Parks and protected areas are reservoirs of natural capital. They are the basic building blocks of conservation, but in themselves are not enough; they are too small to conserve biodiversity in the long run. To survive and thrive, natural ecosystems and wildlife species need their protected areas to be large, buffered and connected. If we destroy nature to sustain our economies, we lose the very basis for our economic and social health.
The goal of this research program was to motivate Canadians to become stewards of their lands and waters. It encourages the development of new support tools that will help Canada do a better job of conserving, restoring and maintaining the long-term health of its ecosystems.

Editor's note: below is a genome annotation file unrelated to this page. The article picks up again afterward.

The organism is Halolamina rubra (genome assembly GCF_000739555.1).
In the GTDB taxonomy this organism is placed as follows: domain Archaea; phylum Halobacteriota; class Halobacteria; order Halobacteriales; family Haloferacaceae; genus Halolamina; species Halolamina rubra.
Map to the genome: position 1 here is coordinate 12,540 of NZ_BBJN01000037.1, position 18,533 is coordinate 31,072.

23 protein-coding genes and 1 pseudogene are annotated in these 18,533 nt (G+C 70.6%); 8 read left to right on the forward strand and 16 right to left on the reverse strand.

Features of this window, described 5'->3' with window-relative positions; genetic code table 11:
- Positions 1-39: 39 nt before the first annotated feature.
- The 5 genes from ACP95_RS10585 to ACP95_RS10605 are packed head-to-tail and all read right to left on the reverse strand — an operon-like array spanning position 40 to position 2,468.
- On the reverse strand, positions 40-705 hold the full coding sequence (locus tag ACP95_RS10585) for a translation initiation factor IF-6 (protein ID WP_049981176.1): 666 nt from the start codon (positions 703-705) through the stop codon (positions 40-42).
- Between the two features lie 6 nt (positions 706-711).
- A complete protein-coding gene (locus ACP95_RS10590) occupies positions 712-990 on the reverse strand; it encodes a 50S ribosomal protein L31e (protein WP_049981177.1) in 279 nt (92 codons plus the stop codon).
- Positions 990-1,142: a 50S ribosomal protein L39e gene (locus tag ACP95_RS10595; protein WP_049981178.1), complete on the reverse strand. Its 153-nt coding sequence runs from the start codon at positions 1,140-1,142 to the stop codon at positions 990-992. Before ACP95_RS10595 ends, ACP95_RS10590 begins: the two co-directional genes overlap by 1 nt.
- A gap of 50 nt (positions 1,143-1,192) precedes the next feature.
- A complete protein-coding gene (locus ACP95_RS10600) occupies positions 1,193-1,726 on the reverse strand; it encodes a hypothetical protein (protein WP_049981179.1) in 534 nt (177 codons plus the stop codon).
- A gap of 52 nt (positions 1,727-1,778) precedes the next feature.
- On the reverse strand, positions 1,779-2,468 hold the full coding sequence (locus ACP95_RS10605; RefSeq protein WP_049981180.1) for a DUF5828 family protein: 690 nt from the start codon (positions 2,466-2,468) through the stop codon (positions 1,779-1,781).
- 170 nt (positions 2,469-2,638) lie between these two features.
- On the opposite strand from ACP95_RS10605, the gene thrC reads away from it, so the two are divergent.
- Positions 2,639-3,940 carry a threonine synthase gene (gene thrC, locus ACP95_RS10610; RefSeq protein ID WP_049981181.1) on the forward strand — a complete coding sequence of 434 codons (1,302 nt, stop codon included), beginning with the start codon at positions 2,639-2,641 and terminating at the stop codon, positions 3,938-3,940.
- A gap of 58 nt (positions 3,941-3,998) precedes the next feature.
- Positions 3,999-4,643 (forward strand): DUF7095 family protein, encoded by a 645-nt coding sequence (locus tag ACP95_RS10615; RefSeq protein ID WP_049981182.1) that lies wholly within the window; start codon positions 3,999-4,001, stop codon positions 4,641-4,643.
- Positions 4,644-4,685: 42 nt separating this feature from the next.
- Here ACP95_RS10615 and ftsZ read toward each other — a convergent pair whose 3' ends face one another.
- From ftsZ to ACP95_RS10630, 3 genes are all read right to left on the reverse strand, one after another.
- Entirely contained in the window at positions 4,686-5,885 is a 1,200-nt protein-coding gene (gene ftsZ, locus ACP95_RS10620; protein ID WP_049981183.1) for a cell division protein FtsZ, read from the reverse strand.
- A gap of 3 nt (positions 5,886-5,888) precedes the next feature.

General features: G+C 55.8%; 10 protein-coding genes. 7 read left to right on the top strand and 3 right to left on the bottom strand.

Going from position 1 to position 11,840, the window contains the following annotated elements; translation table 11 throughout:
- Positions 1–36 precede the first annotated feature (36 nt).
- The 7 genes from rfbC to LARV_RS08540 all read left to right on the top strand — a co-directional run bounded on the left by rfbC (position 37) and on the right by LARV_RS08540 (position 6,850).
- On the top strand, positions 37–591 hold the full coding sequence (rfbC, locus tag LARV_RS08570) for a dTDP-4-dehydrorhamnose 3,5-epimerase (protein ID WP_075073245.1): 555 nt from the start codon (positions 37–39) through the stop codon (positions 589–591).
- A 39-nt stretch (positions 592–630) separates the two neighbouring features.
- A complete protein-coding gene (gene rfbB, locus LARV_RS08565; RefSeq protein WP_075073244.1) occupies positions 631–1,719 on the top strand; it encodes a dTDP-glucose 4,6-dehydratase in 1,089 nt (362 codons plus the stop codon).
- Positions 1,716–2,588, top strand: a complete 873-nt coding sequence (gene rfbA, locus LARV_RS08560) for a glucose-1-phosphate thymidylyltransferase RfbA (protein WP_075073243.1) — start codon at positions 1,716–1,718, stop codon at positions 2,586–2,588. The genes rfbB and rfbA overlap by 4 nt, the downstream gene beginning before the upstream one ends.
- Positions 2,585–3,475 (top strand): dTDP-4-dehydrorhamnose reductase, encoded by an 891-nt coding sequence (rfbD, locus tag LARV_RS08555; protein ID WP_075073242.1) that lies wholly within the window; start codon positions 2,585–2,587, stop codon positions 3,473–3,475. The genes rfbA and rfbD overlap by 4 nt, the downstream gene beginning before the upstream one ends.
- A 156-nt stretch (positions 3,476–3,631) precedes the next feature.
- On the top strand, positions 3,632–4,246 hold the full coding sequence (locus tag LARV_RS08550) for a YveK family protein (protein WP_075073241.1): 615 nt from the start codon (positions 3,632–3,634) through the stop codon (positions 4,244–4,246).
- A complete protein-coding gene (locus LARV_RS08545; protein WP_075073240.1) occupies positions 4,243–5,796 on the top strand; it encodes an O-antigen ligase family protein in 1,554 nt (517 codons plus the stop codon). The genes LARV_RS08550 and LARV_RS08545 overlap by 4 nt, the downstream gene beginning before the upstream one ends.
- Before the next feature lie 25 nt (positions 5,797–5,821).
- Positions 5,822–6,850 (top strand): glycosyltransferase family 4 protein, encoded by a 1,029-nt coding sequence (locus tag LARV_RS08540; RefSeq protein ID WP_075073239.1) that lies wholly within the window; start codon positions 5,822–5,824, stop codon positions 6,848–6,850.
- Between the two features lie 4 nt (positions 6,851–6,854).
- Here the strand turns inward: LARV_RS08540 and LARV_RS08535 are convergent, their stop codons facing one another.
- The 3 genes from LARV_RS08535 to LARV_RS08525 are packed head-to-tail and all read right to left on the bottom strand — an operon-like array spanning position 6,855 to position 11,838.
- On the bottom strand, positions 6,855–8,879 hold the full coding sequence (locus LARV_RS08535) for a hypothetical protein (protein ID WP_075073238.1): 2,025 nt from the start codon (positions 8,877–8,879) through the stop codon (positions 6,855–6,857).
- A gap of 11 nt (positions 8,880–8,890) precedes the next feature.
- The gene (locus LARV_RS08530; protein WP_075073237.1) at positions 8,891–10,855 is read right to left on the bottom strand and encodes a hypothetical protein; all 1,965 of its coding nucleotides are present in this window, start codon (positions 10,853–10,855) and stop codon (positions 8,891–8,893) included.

Creating a national network of protected areas nested within a larger, sustainably managed landscape is crucial. A practical conservation strategy must give rural and Aboriginal communities a say in management decisions, and compensate them for undertaking stewardship duties - if and when they forego some short-term economic development opportunities.
Start Date: 2001
End Date: June 2003
Status: Report released
June 16, 2003 - Support rural Canadians to conserve Canada's natural capital, new National Round Table report recommends